The Line of Hatred: the Border in the Literature of Partition

  • Rossella Ciocca University of Naples Orientale
Keywords: Frontier, Partition, India, Pakistan, Violence, Narration


When, after a series of violent riots, the Congress Party decided to accept the request of the Muslim League for a separate and independent Muslim state, the British authorities drew the boundaries that split up the regions of Punjab and Bengal creating East and West Pakistan. To the West the line was called Wagah and successively sadly known as the line of hatred. The year 1947, while marking the freedom and independence of the Indian population from British rule, at the same time marked the simultaneous partition of the subcontinent into two different nations.

This article examines the ethnic, religious and gender violence which deflagrated in and after 1947, through its representation in South Asian literature. I take as my point of departure the role played by the frontier between the new two countries: a territorial wound which caused a still unhealed infection. Questioning the nationalist idea of identity and the role played by borders, the analyzed works deal with the necessity of unearthing the trauma and loss attached to Partition. The kernel of meaning of this fiction lies at the intersection between aesthetical research and moral concern. An intersection from which the various voices seem to vindicate the primacy of narrative in the acts of understanding and witnessing what chronicle, politics and even history were failing to see: the dark side of the glorious Independence of India, the Partition, in all its absurdity and horror.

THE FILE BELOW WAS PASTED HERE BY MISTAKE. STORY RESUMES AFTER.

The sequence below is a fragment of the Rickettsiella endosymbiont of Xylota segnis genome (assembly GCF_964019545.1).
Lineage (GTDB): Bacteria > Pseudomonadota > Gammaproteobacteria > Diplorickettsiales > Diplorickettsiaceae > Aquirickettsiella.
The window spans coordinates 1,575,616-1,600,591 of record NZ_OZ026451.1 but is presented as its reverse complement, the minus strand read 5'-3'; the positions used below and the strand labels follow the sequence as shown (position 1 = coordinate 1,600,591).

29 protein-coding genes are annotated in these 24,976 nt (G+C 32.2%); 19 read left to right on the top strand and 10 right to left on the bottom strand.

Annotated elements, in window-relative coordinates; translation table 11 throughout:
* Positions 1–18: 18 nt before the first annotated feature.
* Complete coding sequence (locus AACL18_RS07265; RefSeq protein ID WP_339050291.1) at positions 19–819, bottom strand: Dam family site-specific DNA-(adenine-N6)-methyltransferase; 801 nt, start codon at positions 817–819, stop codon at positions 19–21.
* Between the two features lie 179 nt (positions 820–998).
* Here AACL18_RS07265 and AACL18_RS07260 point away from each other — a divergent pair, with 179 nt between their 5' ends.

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Author Biography

Rossella Ciocca, University of Naples Orientale

Rossella Ciocca, full professor at the University of Naples 'Orientale'.  Fields of interest: Shakespearean studies, Modernism, Post-modernism, Critical Theory, Colonial and Post-colonial Literatures, Anglophone contemporary novel, Indian novel in English. Publications:

Il cerchio d'oro, Roma, Officina, 1987.

I volti dell'altro, Napoli, Istituto Universitario Orientale, 1990.

La musica dei sensi. Amore e pulsione nello Shakespeare comico-romantico, Roma, Bulzoni, 1999.

Indiascapes. Images and words from globalized India, ed. vol. 12/2, 2008 di Anglistica a.i.o.n. An Interdisciplinary Journal.

“In Peter Pan’s Steps: Configurations of male identity in the contemporary English novel.”, Locating Subjects. Roma, Eds. Marilena Parlati – Eleonora Federici – Manuela Coppola, Aracne, 2009.

“Cinematic narration and the mélange of genres in The Accidental by Ali Smith”, Forms of Migration. Migration of Forms, Eds. Claudia Corti – Maristella Trulli – Vito Cavone, Bari, Progedit, 2009.



Butalia, Urvashi, The Other Side of Silence: Voices from the Partition of India, New Delhi, Viking, 1998.

Daiya, Kavita, Violent Belonging. Partition, Gender, and National Cul-ture in Postcolonial India, Philadelphia, Temple U. P., 2008.

Manto, Saadat Hasan, Mottled Dawn. Fifty Sketches and Stories of Par-tition, New Delhi, Penguin Books India, 1997.

Menon, Ritu - Bhasin, Kamla, Borders and Boundaries: Women in India’s Partition, New Delhi, Kali for Women, 1998.

Pandey, Gyanendra, Remembering Partition: Violence, Nationalism and History in India, Cambridge, Cambridge U. P., 2002.

Prasad, M. Madhava, Ideology of the Hindi Film: A Historical Construc-tion, Delhi, Oxford U. P., 1998.

Sidhwa, Bapsi, Cracking India, Minneapolis, Milkweed Editions, 2006.

Singh, Khushwant, Train to Pakistan, New Delhi, Viking/Penguin Books India, 2007.

Suri, Manil, The Age of Shiva, London, Bloomsbury, 2009.

How to Cite
Ciocca, R. (2011). The Line of Hatred: the Border in the Literature of <i>Partition</i&gt;. Between, 1(1).
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